Brian Cox Provides a History Lesson You Really Want to Read: Writing for TV

Brian Cox Provides a History Lesson You Really Want to Read: Writing for TV

Indiewire spoke with the legendary actor this past summer, and he shares his thoughts here on the different schools of writing in the U.S. and the U.K., acting in TV vs. film, and why the Cold War is still so damn riveting.

So how did you get involved with “The Game”?

They just rang up and said, “There’s this project called ‘The Game.’ There’s this character that sounds interesting. Would you be interested?” I think there was only about two scripts that they’d done, and I read the scripts and I just thought, “Well, this is really good writing. This is in a class of it’s own.” So I agreed to do it, and I’m very happy to do it. It’s very rewarding. It was very good. I think [head writer] Toby [Whithouse] is one of the best writers of his generation and there’s a kind of zeitgeist about English writing at the moment, particularly in television, which is really good. It’s like what America went through two or three years ago. I think it has a lot to do with the American influence, especially the cable stuff like “Mad Men,” “Breaking [Bad].” I think that caught on back home […] and now it’s stuff like “Broadchurch” and “The Game.” There’s a real quality to it, which is very much worth being a part of.

READ MORE: Watch: BBC America’s Thriller ‘The Game’ Stirs Memories of ‘Tinker Tailor Soldier Spy’ in New Trailer

Do you think British writers noticed what was going on in America and upped their game, or did they just respond accordingly?
It’s a historical thing. Britain is a feudal culture and always has been. America’s an egalitarian culture. So therefore there’s a much more even playing field. There’s curiously less emphasis on the individual — ironically — than the team in America. If you look at the history of film in America, you’ll see that screenwriters were not treated very well. You think of all the great writers like F. Scott Fitzgerald and all those theatre writers like Hecht, McCarthur and William Faulkner, who was a novelist that ended up in cinema, in the ’40s and ’50s, and they were very much disregarded. They weren’t [dis]regarded, but they were kind of like, “Oh, this is the latest fashion. I’ll buy it.” So they wrote bits of films. They never covered a whole script and when they did the script, someone else doctored it.

So there’s always been this principal of throwing writers projects. I‘ve been in films like the Bourne films, where writers were thrown at the project, and really for the writer to hold his own in the kind of egalitarian world, they moved more into television and television became really the province of writers, particularly the writer-producer. That’s why I think from about the late ’80s onwards, once shows like “Hill Street Blues” — Steven Bochco came along — “LA Law,” “NYPD Blue” came along, they showed a new movement in writing and then when these cable companies, like HBO, kicked off, they started really extending that and you have people like Ryan Murphy, David Chase, David Caruso, David Milch. [They’ve] really set an incredible standard for writing, and I think that the British writers suddenly picked up on this because Jimmy Melville and Paul Abbott have very much seen how that worked.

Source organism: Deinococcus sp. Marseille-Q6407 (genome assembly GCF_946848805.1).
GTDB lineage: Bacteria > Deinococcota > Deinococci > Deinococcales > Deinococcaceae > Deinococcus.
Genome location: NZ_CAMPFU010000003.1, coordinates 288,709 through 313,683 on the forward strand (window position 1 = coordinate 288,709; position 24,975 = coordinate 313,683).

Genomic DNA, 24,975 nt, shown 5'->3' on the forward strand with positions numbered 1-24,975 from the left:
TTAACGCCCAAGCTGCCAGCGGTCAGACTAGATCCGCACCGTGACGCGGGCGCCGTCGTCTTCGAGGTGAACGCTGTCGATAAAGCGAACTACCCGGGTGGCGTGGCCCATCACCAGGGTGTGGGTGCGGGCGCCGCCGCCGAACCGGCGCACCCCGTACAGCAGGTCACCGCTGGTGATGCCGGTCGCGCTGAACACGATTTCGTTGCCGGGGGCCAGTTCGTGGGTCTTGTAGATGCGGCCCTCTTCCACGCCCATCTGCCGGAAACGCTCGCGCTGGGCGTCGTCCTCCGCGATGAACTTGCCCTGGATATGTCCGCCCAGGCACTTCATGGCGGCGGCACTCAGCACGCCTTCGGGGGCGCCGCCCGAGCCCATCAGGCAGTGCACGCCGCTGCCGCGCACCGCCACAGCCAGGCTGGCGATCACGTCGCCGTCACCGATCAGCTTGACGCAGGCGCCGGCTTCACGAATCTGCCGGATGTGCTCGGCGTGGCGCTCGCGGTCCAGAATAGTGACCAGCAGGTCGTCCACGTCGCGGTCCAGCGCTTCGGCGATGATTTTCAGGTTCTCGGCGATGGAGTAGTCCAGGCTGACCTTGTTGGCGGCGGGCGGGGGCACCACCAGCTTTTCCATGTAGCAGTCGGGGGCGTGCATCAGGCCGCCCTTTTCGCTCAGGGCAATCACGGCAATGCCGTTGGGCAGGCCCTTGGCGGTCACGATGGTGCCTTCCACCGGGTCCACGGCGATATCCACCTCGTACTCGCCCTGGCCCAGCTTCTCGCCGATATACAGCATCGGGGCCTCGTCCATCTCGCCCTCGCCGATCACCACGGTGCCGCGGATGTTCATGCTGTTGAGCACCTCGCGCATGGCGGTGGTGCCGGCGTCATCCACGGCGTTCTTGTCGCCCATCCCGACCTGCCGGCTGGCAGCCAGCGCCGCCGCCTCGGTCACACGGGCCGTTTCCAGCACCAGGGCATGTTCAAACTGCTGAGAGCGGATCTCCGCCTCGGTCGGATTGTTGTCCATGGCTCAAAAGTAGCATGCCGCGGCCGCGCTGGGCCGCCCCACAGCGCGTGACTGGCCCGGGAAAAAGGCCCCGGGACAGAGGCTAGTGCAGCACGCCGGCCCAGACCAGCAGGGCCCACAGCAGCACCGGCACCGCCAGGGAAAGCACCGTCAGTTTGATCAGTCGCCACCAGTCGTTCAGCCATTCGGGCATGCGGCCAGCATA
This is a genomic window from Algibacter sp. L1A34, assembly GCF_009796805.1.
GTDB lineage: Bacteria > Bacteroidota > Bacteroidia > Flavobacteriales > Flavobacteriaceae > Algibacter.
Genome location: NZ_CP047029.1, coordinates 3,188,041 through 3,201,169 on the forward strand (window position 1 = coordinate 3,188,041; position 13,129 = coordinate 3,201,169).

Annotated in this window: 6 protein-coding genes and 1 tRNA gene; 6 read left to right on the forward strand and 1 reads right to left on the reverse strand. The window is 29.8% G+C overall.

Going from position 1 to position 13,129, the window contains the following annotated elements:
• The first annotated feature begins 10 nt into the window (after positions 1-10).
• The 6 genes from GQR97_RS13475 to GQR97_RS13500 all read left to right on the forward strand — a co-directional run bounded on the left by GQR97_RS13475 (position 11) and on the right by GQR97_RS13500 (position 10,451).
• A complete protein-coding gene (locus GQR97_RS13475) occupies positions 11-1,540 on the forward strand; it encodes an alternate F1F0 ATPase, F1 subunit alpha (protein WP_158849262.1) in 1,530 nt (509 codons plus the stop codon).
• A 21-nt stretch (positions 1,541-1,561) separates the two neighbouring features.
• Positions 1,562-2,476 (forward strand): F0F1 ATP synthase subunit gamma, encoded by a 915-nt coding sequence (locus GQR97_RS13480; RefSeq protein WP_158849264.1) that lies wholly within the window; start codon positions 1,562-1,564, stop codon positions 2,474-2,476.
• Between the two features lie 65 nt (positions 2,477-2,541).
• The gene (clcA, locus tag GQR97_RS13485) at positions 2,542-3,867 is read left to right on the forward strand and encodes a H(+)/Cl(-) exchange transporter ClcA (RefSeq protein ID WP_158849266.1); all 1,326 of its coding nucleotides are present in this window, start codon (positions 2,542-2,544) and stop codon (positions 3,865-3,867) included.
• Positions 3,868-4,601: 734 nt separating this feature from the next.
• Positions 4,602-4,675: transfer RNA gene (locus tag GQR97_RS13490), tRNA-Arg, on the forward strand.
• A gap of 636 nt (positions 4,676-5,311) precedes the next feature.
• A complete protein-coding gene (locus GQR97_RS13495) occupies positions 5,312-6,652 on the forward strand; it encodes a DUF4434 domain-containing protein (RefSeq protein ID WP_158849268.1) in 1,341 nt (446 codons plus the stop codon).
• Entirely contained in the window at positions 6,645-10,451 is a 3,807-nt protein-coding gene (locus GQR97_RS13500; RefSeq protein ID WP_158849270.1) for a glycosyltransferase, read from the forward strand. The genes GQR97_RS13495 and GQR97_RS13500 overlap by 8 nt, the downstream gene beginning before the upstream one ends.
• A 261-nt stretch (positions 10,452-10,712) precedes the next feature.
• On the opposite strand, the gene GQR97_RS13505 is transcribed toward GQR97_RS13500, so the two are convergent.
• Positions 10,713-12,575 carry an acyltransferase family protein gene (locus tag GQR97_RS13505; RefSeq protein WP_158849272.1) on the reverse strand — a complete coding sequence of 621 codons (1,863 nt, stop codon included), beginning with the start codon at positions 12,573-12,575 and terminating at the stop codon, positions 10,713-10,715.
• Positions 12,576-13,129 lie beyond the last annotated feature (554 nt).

Our writing, which was great writing when people like Dennis Potter were around, was very patrician. It was run on a very patrician basis. There were these very nice, very great producers like Dennis Lloyd and Kenneth Trodd, who took care of their writers and the writer were taken care of in a very patrician like way. But then in the ’90s, which was the point when I left England to come and live in America, it was all run by guys in suits. People who weren’t really writers ran it all. So the writer’s position was sidetracked and then subsequently, in the last 10 or 15 years, even Moffit or Pete Davis, the writers have all of a sudden expanded to a point that there’s a kind of zeitgeist about the work at the moment, between all the British stuff. I become acutely aware of that and suddenly thought, “This is something I wouldn’t mind being apart of that.” If I was going to do crap, I’d rather get paid for doing crap here than doing crap there.

That makes sense.

So in a sense that is what’s happened. And so Toby, with his show “Being Human” […] it’s a great idea and is backed with the old values. It’s backed with character development and people who are real; people who aren’t zombies or walking dead or vampires or anything; people who are dealing with the reality of being a human being. So it’s much more interesting and a much more interesting proposition for me. And then Daddy […] is this guy. It’s the beginning of the ’70s. He’s probably in his 60s. He’s served as a commanding officer. He was probably too old for the Second World War […] so he probably joined Jim Sterling’s special SAS services, which was basically all disenchanted older people who couldn’t join up. And now we’ve got to the ’70s where the unions have gotten rid of one government, and the union has now become a threat. Whereas the threat up until 1945 was fascism, now the threat was communism. The perceived threat was communism, which, as it turned out, wasn’t a threat at all, really, because they couldn’t wait to get as materialistic as all get out. But they didn’t know that.

So that’s what “The Game” is. You’re involved in this game of bluff, double bluff, bluff, double bluff and the whole political thing takes off from there. And Daddy is in his element, but it’s also a pretty bad time because they’ve had — the espionage, counter-espionage movements have been under a lot of threat. There’s been a lot of stuff going on and there’s the home threat. We’ve got Northern Island going on at the same time, so those offices and MI5 was domestic as opposed to militant, which is what MI6 was. So they’re under a lot of threat. So Daddy, in a way, is like a tired old horse being brought back into the paddock again to get all of the other horses into training.

That element is very interesting, what you said about how it was a perceived threat, how communism back then was something that was very daunting.

But it was also, in this country, it was hysterical.

Exactly. We went nuts over it, and it’s still predominantly dwelled on in TV and movies, and it’s still riveting television when it’s done right. What’s interesting to me about it is, like you said, that to us, today, we know it’s an empty threat. We know there’s not a problem. So what about “The Game” makes it relevant for modern audiences?